… At the heart of conceptual art is the ambition to return to the roots of experience, to recreate the primary experience of symbolization uncontaminated by the attitudes attached to traditional visual modes, whether representational or abstract. For LeWitt, system was one means of achieving an art as free from previous stylistic associations as could be conceived at that moment.

LeWitt was anxious to avoid subjective decisions in order to remove the obstacle of ideas of quality (in the work itself) and in order to think in terms of kind. Therefore he made the initial intention more important than the execution. He wanted to concentrate on sensitivity of decision and so he made it a rule not to deviate from original decisions; he refused the idea of changing a work because it didn’t look right. His view is that the same thing can look different on different days, one day right, one day wrong. He wanted to concentrate on the whole conception rather than on the day-to-day decisions.

… Lines themselves have always been meaningless. LeWitt’s strike at formalism is a deliberate reminder that it is always and has always been the idea that is important, even more than the emotion. Only the unifying idea that creates the structure of the work can make the work manifest. This precedes the content of any work; in LeWitt’s case it is identical to the content.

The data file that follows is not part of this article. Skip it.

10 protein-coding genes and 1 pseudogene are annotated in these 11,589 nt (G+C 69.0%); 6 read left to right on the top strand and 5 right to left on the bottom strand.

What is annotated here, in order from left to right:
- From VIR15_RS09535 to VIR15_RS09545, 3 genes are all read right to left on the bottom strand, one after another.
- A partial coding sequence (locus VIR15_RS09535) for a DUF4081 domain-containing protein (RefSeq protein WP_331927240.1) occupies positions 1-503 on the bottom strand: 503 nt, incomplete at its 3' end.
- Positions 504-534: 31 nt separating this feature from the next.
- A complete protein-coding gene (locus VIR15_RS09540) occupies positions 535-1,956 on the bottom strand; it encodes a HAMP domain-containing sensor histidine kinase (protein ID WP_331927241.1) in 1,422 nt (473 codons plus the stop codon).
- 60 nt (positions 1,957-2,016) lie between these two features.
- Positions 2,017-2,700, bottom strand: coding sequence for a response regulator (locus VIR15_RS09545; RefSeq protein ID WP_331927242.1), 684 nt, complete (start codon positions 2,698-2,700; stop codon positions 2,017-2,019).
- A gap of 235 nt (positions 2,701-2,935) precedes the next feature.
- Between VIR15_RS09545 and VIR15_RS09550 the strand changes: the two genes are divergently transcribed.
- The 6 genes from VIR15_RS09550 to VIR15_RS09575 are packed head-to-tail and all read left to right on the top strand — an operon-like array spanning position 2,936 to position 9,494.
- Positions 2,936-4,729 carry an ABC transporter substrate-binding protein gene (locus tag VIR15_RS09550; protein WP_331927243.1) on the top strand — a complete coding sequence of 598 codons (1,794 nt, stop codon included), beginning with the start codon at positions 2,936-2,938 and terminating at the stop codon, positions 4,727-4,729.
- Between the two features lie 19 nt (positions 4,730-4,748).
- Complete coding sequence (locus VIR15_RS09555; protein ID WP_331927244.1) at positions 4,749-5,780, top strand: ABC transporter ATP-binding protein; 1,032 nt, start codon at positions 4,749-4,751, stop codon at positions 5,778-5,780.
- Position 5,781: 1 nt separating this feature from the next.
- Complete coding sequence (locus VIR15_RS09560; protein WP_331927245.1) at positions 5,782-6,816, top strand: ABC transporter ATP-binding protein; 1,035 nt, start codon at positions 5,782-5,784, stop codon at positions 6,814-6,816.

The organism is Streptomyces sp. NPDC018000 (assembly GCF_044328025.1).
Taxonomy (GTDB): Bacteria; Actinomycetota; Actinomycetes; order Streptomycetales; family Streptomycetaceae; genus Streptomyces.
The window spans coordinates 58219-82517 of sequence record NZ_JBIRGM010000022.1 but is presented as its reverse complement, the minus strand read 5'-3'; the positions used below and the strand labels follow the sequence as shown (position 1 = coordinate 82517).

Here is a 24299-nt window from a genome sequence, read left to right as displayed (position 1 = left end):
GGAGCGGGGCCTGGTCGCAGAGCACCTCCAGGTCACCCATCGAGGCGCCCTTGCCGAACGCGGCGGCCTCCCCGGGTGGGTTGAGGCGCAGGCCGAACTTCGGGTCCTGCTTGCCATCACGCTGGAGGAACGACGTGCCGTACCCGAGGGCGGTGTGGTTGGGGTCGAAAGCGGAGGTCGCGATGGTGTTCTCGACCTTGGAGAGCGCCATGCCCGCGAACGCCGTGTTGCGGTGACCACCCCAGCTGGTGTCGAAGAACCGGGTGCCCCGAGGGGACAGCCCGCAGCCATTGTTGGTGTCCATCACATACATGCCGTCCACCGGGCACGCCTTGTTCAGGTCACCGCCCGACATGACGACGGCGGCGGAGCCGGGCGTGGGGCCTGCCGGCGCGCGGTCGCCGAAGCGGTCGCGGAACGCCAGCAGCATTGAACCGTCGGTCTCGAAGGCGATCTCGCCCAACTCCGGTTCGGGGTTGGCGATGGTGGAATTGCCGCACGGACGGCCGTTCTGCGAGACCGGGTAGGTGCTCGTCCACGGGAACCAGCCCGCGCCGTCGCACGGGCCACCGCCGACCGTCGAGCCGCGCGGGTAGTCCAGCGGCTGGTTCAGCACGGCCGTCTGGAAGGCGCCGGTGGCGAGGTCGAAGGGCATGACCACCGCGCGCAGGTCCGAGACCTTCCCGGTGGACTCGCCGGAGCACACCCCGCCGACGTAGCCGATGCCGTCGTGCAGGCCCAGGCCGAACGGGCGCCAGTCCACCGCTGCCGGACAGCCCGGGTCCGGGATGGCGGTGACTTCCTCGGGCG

My most recent previous post from this book is here.




November 13, 2017

What Remains Is the Wit

Filed under: Uncategorized — unrealnature @ 5:49 am

… [color] had become a commodity whose supply was abundant and devoid of mystique.

Continuing through Kant after Duchamp by Thierry de Duve (1996):

… if craftsmanship has been rendered objectively useless by industrialization, then skillful making must also be subjectively felt as impossible by the sensitive artist. This is, “even in normal painting,” that “inner necessity” which drove Kandinsky and the other early abstractionists toward the abandonment of almost every traditional convention of painting, and Duchamp toward the abandonment of the craft itself. Gone is the making, what remains is the name. Gone is the skill, the talent, what remains is the genius, the wit.